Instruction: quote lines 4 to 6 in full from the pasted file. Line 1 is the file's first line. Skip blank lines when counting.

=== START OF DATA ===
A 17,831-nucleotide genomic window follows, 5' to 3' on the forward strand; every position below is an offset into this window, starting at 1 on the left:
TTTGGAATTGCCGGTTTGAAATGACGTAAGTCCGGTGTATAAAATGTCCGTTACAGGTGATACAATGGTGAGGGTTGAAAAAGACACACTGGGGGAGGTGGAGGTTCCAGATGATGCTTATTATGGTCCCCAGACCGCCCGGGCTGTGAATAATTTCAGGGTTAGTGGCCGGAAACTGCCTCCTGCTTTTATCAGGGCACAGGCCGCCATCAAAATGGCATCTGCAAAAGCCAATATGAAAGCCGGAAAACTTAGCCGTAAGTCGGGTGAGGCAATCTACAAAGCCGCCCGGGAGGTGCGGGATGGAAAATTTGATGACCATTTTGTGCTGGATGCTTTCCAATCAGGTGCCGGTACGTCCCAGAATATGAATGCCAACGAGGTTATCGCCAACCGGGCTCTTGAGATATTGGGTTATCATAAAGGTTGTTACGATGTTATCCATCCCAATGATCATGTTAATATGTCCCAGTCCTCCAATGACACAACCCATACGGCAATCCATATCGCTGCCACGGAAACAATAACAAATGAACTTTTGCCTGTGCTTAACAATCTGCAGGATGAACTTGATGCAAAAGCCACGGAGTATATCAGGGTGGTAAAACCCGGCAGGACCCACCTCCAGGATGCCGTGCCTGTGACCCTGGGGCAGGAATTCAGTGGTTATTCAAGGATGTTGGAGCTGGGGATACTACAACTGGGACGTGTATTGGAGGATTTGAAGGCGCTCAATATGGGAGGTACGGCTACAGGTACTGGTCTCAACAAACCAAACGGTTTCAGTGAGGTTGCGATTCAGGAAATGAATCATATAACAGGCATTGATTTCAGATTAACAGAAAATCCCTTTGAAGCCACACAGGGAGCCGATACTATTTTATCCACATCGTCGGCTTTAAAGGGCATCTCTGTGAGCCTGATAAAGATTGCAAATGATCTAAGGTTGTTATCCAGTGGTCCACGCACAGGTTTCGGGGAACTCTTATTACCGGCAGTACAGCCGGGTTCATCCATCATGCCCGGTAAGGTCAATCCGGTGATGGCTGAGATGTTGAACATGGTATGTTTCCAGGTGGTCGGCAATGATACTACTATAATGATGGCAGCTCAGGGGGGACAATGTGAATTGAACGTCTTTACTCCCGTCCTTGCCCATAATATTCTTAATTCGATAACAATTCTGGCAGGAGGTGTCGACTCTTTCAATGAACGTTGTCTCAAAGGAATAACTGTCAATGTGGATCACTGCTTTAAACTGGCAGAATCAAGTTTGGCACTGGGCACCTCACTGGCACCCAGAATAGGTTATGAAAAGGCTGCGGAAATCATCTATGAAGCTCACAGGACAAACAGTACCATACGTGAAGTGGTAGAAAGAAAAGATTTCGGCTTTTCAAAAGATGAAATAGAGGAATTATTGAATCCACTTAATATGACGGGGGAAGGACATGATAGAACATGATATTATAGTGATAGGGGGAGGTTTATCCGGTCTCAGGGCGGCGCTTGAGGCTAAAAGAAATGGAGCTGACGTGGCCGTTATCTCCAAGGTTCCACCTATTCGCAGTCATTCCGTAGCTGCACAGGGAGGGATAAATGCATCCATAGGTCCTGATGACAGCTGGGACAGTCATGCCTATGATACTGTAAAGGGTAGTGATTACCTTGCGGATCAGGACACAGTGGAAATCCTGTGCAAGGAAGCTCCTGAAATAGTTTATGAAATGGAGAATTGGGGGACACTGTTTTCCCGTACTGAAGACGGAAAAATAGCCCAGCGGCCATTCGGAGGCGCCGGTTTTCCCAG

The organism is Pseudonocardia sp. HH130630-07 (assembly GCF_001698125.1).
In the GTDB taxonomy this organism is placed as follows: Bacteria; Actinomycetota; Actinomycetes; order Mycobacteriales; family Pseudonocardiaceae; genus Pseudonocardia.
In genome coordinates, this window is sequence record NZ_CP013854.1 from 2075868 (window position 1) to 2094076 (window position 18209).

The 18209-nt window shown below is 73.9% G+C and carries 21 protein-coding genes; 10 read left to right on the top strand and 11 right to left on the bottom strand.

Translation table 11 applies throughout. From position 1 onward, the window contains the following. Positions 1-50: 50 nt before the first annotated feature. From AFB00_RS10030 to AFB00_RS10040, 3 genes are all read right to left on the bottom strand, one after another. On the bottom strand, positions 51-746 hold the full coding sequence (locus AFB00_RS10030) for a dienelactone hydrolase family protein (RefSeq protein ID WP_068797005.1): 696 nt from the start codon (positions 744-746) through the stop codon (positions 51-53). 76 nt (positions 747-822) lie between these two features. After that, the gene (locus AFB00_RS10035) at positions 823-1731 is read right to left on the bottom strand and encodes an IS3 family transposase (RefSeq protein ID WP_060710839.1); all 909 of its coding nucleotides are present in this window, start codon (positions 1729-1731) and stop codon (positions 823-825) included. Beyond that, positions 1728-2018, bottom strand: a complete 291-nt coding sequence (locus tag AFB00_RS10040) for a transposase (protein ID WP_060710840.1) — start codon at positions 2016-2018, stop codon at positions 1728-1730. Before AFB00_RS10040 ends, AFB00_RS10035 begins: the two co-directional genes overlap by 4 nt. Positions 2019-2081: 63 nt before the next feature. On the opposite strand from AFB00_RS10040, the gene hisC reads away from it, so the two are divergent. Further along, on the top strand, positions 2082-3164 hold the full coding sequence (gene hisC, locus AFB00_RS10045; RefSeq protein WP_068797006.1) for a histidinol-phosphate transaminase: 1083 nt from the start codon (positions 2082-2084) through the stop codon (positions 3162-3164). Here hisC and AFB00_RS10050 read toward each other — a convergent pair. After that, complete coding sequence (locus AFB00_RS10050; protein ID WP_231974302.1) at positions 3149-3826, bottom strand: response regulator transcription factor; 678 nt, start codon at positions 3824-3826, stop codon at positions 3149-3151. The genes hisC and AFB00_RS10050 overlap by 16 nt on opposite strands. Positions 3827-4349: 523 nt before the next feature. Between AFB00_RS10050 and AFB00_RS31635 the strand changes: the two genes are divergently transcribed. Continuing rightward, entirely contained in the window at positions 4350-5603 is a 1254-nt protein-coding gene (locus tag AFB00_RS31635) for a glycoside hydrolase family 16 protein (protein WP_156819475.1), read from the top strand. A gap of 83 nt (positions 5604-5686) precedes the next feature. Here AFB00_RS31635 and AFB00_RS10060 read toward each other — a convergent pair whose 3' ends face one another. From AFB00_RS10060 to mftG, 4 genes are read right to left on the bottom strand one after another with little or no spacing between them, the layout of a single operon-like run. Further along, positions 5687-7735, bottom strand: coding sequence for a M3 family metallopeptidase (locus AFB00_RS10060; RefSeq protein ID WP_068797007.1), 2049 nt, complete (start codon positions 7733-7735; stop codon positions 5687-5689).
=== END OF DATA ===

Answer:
In the GTDB taxonomy this organism is placed as follows: Bacteria; Actinomycetota; Actinomycetes; order Mycobacteriales; family Pseudonocardiaceae; genus Pseudonocardia.
In genome coordinates, this window is sequence record NZ_CP013854.1 from 2075868 (window position 1) to 2094076 (window position 18209).

The 18209-nt window shown below is 73.9% G+C and carries 21 protein-coding genes; 10 read left to right on the top strand and 11 right to left on the bottom strand.